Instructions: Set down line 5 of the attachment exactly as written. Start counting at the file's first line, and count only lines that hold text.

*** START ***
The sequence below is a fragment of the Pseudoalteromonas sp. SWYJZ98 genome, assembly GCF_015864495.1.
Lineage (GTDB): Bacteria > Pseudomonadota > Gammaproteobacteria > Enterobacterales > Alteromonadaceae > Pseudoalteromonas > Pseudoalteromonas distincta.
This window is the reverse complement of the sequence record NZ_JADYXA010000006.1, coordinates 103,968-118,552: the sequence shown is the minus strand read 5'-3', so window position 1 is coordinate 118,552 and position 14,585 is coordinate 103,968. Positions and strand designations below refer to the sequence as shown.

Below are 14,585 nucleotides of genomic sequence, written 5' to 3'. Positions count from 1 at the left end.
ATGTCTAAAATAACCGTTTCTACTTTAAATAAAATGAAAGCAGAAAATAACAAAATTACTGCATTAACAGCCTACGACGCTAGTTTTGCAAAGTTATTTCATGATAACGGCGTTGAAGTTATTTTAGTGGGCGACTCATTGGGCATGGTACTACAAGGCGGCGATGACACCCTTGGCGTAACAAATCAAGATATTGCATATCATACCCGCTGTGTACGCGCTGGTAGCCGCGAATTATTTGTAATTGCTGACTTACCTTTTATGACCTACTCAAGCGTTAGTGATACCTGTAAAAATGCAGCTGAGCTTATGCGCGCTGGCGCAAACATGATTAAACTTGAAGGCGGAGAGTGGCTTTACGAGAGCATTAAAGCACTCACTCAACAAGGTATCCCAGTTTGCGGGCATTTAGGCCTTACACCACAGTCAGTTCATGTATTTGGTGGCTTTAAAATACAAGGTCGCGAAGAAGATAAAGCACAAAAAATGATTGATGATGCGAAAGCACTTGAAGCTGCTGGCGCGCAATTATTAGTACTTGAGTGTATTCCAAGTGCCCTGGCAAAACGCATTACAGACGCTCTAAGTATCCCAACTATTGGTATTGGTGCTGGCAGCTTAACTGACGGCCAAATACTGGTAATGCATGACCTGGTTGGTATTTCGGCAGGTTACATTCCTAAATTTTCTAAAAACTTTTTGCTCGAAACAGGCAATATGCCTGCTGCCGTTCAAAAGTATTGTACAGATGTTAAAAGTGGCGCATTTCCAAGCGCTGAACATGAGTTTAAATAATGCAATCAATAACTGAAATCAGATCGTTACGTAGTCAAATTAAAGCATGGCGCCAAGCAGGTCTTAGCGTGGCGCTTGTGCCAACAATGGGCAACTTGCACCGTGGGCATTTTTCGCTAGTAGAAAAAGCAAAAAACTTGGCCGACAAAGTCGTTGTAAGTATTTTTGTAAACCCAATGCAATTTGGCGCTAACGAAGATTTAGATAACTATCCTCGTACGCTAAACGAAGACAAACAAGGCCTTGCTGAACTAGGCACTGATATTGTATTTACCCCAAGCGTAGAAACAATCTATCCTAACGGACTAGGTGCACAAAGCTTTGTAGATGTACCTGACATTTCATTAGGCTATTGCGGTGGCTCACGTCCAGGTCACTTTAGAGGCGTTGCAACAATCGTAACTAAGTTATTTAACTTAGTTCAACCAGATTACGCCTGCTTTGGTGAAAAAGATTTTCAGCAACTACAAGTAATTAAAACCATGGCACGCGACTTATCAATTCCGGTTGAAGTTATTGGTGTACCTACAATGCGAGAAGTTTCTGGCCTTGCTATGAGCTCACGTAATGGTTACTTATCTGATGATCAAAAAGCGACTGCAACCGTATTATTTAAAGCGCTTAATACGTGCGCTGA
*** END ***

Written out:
ATGTCTAAAATAACCGTTTCTACTTTAAATAAAATGAAAGCAGAAAATAACAAAATTACTGCATTAACAGCCTACGACGCTAGTTTTGCAAAGTTATTTCATGATAACGGCGTTGAAGTTATTTTAGTGGGCGACTCATTGGGCATGGTACTACAAGGCGGCGATGACACCCTTGGCGTAACAAATCAAGATATTGCATATCATACCCGCTGTGTACGCGCTGGTAGCCGCGAATTATTTGTAATTGCTGACTTACCTTTTATGACCTACTCAAGCGTTAGTGATACCTGTAAAAATGCAGCTGAGCTTATGCGCGCTGGCGCAAACATGATTAAACTTGAAGGCGGAGAGTGGCTTTACGAGAGCATTAAAGCACTCACTCAACAAGGTATCCCAGTTTGCGGGCATTTAGGCCTTACACCACAGTCAGTTCATGTATTTGGTGGCTTTAAAATACAAGGTCGCGAAGAAGATAAAGCACAAAAAATGATTGATGATGCGAAAGCACTTGAAGCTGCTGGCGCGCAATTATTAGTACTTGAGTGTATTCCAAGTGCCCTGGCAAAACGCATTACAGACGCTCTAAGTATCCCAACTATTGGTATTGGTGCTGGCAGCTTAACTGACGGCCAAATACTGGTAATGCATGACCTGGTTGGTATTTCGGCAGGTTACATTCCTAAATTTTCTAAAAACTTTTTGCTCGAAACAGGCAATATGCCTGCTGCCGTTCAAAAGTATTGTACAGATGTTAAAAGTGGCGCATTTCCAAGCGCTGAACATGAGTTTAAATAATGCAATCAATAACTGAAATCAGATCGTTACGTAGTCAAATTAAAGCATGGCGCCAAGCAGGTCTTAGCGTGGCGCTTGTGCCAACAATGGGCAACTTGCACCGTGGGCATTTTTCGCTAGTAGAAAAAGCAAAAAACTTGGCCGACAAAGTCGTTGTAAGTATTTTTGTAAACCCAATGCAATTTGGCGCTAACGAAGATTTAGATAACTATCCTCGTACGCTAAACGAAGACAAACAAGGCCTTGCTGAACTAGGCACTGATATTGTATTTACCCCAAGCGTAGAAACAATCTATCCTAACGGACTAGGTGCACAAAGCTTTGTAGATGTACCTGACATTTCATTAGGCTATTGCGGTGGCTCACGTCCAGGTCACTTTAGAGGCGTTGCAACAATCGTAACTAAGTTATTTAACTTAGTTCAACCAGATTACGCCTGCTTTGGTGAAAAAGATTTTCAGCAACTACAAGTAATTAAAACCATGGCACGCGACTTATCAATTCCGGTTGAAGTTATTGGTGTACCTACAATGCGAGAAGTTTCTGGCCTTGCTATGAGCTCACGTAATGGTTACTTATCTGATGATCAAAAAGCGACTGCAACCGTATTATTTAAAGCGCTTAATACGTGCGCTGA